# Implicit function for quadrants of real Banach space

Definition 1

Let $X$ be a real Banach space and $X^+\subset X$.

Then, $X^+$ is called a quadrant of $X$ iff there exists a nonempty finite linearly independent subset $\{\lambda_1,...,\lambda_n\}$ of continuous linear functionals on $X$ such that $X^+=\{x\in X: \forall 1\leq i \leq n, \lambda_i(x)\geq 0\}$.

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Definition 2

Let $X,Y$ be Banach spaces and $E$ be a subset of $X$ and $p\in E$ be a limit point of $E$.

Let $f:E\rightarrow W$ be a function.

Then, $f$ is said to be (Fréchet) differentiable at $p$ iff there exists a continuous linear transformation $T:X\rightarrow Y$ such that $\lim_{x\to p} \frac{||f(x)-f(p)-T(x-p)||}{||x-p||} =0$.

(Note that differentiability can be defined at a point which is a limit point of the domain of the function)

Let $X,Y$ be real Banach spaces and $X^+,Y^+$ be quadrants of of $X,Y$ respectively, and $E$ be open in $X^+$.

Let $f:E\rightarrow Y^+$ be a (Fréchet) $C^1$-function and let $a\in E$ such that $Df(a)$ is invertible.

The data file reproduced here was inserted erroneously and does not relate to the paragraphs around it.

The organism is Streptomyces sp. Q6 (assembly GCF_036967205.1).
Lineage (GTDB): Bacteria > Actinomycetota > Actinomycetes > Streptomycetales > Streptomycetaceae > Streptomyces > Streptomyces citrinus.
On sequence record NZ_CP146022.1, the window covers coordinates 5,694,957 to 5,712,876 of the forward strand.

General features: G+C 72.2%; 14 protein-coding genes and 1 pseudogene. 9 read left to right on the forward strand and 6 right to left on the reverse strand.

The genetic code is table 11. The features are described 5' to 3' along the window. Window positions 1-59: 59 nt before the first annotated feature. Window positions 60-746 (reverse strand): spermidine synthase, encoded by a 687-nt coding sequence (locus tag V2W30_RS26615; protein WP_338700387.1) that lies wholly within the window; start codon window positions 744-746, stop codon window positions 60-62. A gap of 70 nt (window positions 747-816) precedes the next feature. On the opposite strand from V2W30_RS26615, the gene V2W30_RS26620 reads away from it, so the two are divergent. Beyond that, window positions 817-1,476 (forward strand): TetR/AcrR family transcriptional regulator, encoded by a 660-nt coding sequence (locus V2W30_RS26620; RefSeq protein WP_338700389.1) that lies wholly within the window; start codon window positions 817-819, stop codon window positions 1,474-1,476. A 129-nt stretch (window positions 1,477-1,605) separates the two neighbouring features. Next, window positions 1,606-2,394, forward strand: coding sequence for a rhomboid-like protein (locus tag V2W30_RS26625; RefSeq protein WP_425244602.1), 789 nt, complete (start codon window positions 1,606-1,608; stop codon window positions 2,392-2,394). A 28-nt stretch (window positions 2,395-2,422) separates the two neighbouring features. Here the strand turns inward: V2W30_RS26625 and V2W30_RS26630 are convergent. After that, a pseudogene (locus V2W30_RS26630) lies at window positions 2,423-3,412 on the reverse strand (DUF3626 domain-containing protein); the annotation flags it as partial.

Then, how do I prove that there are open sets $V$ and $W$ in $X^+$ and $Y^+$ respectively such that $a\in V\subset E$ and $f(V)=W$ and $f\upharpoonright V: V\rightarrow W$ is a diffeomorphism?

I know how to prove the inverse function theorem for functions whose domains are open in real or complex Banach spaces. However, all those proofs I know depend on Banach contraction principle, and I have a trouble to apply the contraction principle in the given case above. I don't know whether the statement is true, but I certainly believe that it must be true.

I think my previous posts should be used to prove this, and belows are the lists: